First, as the energy of the k-states grow quadratically with , , we can neglect highly excited metastable states by considering only the leading contributions to the dipole moment (41) due to the transition from to . To simplify the analysis and to emphasize the basic features of the system, we also neglect the state which is degenerate to the state for vanishing external fields. In principle, it can be easily accounted for. However, we want to make our formulae as simple as possible, and we ignore this extra state for now.
If we assume that only a single cavity mode exists, which is a good approximation in the case of a high Q resonator, the system can be described by the Jaynes-Cummings Hamiltonian:
coupling a single harmonic oscillator degree of freedom to our two-level system and . Here, and describes the coupling of our two-level system with the quantized E&M field with two transverse polarizations. Assuming the E&M field is polarized in the -direction, reads:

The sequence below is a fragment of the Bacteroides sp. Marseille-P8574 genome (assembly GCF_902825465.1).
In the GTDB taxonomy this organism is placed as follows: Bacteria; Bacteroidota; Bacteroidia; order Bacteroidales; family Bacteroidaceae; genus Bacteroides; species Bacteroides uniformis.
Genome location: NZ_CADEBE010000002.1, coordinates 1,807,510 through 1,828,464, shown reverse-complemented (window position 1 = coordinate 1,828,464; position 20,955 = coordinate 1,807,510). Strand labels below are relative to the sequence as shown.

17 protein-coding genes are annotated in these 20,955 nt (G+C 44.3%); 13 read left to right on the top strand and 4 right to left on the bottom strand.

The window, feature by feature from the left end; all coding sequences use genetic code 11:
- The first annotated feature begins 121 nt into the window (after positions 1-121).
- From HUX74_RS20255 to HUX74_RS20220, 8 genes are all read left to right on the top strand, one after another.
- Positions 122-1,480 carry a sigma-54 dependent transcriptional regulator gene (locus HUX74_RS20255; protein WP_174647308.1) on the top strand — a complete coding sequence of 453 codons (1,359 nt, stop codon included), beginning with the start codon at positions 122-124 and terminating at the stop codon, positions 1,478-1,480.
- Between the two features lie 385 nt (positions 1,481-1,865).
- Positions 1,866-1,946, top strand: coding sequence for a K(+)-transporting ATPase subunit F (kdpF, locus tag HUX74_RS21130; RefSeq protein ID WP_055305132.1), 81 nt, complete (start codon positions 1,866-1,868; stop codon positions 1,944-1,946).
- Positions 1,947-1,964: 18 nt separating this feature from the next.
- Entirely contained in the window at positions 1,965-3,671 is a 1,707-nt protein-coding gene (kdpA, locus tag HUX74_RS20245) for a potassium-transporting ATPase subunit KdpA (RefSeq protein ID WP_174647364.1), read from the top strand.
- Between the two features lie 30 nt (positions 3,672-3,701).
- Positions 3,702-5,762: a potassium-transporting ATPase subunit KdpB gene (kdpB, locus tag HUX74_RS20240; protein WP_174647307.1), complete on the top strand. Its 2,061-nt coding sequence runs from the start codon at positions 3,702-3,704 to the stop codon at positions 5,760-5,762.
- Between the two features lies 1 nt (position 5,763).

One can easily check that on resonance, , the interaction Hamiltonian commutes with the free Hamiltonian , i.e. . Therefore, the eigenstates of the full Hamiltonian can be written as a linear combination of the degenerate eigenstates of . The degenerate eigenstates of are and . Within this degenerate subspace, the state of the system at time can be written and the dressed eigenstates of the full Hamiltonian are . Solving the Schrödinger equation yields the time evolution
In particular, if we prepare the in its excited state and the initial cavity field with photons, i.e. and , then at a later time the probability for finding the vacuum in the state is
The sinusoidal oscillation indicates that energy is constantly exchanged between the and the cavity field. This is of course, the conventional Rabi oscillations with the only difference being that instead of a two-level atomic system, the transitions in our case occur between the metastable and ground states in the , similar to the Brillouin zone classification as discussed at the very beginning of Section IV.
It is particularly interesting to investigate the dynamics of our system ( plus quantum E&M field) when we start with an initial cavity field that is a coherent state of photons:
The time evolution of the state probability is